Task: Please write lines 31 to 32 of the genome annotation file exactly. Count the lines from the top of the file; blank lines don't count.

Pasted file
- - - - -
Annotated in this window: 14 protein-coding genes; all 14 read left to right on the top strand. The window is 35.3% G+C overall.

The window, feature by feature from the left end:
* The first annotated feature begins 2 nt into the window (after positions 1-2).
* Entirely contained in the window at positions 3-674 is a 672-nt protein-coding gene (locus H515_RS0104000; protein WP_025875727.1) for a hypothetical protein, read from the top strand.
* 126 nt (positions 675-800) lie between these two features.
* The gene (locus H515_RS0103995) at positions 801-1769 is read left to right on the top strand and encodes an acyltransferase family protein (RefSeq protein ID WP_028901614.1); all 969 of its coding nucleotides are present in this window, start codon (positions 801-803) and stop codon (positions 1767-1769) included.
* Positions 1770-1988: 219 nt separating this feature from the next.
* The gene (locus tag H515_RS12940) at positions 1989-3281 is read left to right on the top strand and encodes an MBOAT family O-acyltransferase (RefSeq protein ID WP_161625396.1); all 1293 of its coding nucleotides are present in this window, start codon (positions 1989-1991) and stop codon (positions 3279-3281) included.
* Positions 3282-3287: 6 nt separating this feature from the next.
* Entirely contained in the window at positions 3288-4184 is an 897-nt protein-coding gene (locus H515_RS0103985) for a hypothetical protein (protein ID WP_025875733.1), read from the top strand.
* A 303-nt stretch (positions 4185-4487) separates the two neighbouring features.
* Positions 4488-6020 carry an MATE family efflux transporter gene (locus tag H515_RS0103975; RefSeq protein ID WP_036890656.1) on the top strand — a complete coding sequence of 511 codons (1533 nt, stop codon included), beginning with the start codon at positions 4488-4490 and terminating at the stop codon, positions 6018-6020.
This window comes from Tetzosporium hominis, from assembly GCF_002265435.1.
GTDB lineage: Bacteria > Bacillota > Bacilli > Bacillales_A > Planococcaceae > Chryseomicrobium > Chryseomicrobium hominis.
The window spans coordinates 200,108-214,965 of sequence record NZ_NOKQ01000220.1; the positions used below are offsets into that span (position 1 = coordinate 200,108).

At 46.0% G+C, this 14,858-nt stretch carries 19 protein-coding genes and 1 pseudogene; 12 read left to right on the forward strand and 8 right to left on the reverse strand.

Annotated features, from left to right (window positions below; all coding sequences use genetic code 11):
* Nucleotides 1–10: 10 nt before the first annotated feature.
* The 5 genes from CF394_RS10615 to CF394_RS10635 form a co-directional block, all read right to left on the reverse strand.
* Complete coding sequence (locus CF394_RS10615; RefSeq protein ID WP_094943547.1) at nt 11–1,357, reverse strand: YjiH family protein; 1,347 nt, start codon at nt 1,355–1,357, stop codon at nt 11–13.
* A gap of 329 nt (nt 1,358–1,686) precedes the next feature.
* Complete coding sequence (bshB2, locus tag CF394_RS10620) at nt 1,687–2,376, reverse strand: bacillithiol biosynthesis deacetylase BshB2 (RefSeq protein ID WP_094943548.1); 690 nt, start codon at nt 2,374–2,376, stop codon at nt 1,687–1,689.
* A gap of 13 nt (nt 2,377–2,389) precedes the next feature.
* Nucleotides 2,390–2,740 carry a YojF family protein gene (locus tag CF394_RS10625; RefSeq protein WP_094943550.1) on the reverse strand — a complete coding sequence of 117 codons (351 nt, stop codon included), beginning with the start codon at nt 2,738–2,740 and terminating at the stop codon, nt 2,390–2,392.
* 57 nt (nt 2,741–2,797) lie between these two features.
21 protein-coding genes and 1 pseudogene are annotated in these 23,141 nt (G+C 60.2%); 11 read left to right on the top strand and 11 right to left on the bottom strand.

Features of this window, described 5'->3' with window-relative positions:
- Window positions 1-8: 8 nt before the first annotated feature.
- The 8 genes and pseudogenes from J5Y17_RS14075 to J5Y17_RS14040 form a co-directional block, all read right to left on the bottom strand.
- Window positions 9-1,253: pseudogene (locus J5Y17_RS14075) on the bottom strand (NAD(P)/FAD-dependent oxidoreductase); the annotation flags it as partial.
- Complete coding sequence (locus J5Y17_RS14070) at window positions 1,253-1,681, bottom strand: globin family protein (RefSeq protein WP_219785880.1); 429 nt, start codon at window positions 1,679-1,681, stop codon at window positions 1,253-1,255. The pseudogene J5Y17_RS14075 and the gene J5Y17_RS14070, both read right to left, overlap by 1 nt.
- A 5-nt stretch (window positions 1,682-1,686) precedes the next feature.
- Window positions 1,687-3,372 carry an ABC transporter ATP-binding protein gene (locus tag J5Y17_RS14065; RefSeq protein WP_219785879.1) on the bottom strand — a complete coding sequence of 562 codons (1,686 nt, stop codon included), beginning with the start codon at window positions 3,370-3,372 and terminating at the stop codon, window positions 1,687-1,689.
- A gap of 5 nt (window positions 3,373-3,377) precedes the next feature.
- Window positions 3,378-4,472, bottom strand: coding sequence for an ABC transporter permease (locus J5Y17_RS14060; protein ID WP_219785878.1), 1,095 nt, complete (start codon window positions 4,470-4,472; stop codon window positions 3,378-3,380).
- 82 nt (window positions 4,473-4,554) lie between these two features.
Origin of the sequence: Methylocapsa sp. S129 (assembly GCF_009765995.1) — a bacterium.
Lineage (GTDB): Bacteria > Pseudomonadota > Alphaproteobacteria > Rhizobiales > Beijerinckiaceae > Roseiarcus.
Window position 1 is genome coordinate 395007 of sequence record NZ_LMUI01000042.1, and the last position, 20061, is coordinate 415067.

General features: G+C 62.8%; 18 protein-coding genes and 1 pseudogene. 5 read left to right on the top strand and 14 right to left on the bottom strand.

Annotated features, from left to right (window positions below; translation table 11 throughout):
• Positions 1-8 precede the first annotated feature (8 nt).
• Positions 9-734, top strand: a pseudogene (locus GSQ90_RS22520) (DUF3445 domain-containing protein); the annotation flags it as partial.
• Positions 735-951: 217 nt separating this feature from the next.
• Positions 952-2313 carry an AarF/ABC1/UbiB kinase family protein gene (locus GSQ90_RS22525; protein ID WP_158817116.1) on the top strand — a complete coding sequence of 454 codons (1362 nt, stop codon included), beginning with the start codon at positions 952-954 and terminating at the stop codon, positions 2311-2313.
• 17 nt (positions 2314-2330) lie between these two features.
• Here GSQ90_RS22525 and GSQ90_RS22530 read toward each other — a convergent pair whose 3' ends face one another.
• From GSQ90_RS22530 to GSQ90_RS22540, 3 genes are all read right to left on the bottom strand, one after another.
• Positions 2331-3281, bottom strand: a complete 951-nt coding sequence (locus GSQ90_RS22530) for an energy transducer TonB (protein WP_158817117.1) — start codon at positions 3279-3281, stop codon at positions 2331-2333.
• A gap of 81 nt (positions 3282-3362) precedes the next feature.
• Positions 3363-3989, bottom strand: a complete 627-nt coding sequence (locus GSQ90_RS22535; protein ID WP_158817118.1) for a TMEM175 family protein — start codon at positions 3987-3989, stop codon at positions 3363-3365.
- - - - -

- Complete coding sequence (locus J5Y17_RS14070) at window positions 1,253-1,681, bottom strand: globin family protein (RefSeq protein WP_219785880.1); 429 nt, start codon at window positions 1,679-1,681, stop codon at window positions 1,253-1,255. The pseudogene J5Y17_RS14075 and the gene J5Y17_RS14070, both read right to left, overlap by 1 nt.
- A 5-nt stretch (window positions 1,682-1,686) precedes the next feature.